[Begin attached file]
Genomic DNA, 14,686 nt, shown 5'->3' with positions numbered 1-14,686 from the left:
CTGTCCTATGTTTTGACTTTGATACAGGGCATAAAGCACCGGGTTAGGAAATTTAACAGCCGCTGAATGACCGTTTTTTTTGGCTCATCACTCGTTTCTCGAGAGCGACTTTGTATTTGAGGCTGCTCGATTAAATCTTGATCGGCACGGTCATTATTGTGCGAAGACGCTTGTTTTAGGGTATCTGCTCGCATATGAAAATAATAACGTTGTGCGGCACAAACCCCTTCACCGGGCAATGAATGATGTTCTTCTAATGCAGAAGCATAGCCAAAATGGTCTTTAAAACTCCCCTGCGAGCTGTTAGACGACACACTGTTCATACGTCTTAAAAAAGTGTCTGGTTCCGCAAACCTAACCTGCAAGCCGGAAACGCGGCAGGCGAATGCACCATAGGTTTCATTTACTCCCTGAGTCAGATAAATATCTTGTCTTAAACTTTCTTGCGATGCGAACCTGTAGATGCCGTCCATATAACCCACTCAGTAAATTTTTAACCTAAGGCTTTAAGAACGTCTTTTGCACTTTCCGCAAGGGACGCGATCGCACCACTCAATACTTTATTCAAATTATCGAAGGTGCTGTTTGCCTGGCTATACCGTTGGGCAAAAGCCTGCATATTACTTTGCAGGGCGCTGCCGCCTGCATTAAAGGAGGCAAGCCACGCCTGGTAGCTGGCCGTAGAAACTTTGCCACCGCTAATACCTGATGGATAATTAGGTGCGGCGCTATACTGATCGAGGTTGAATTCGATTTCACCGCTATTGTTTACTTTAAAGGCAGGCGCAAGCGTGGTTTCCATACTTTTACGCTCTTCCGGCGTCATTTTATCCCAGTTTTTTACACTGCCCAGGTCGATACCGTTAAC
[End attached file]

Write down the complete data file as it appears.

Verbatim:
Genomic DNA, 14,686 nt, shown 5'->3' with positions numbered 1-14,686 from the left:
CTGTCCTATGTTTTGACTTTGATACAGGGCATAAAGCACCGGGTTAGGAAATTTAACAGCCGCTGAATGACCGTTTTTTTTGGCTCATCACTCGTTTCTCGAGAGCGACTTTGTATTTGAGGCTGCTCGATTAAATCTTGATCGGCACGGTCATTATTGTGCGAAGACGCTTGTTTTAGGGTATCTGCTCGCATATGAAAATAATAACGTTGTGCGGCACAAACCCCTTCACCGGGCAATGAATGATGTTCTTCTAATGCAGAAGCATAGCCAAAATGGTCTTTAAAACTCCCCTGCGAGCTGTTAGACGACACACTGTTCATACGTCTTAAAAAAGTGTCTGGTTCCGCAAACCTAACCTGCAAGCCGGAAACGCGGCAGGCGAATGCACCATAGGTTTCATTTACTCCCTGAGTCAGATAAATATCTTGTCTTAAACTTTCTTGCGATGCGAACCTGTAGATGCCGTCCATATAACCCACTCAGTAAATTTTTAACCTAAGGCTTTAAGAACGTCTTTTGCACTTTCCGCAAGGGACGCGATCGCACCACTCAATACTTTATTCAAATTATCGAAGGTGCTGTTTGCCTGGCTATACCGTTGGGCAAAAGCCTGCATATTACTTTGCAGGGCGCTGCCGCCTGCATTAAAGGAGGCAAGCCACGCCTGGTAGCTGGCCGTAGAAACTTTGCCACCGCTAATACCTGATGGATAATTAGGTGCGGCGCTATACTGATCGAGGTTGAATTCGATTTCACCGCTATTGTTTACTTTAAAGGCAGGCGCAAGCGTGGTTTCCATACTTTTACGCTCTTCCGGCGTCATTTTATCCCAGTTTTTTACACTGCCCAGGTCGATACCGTTAAC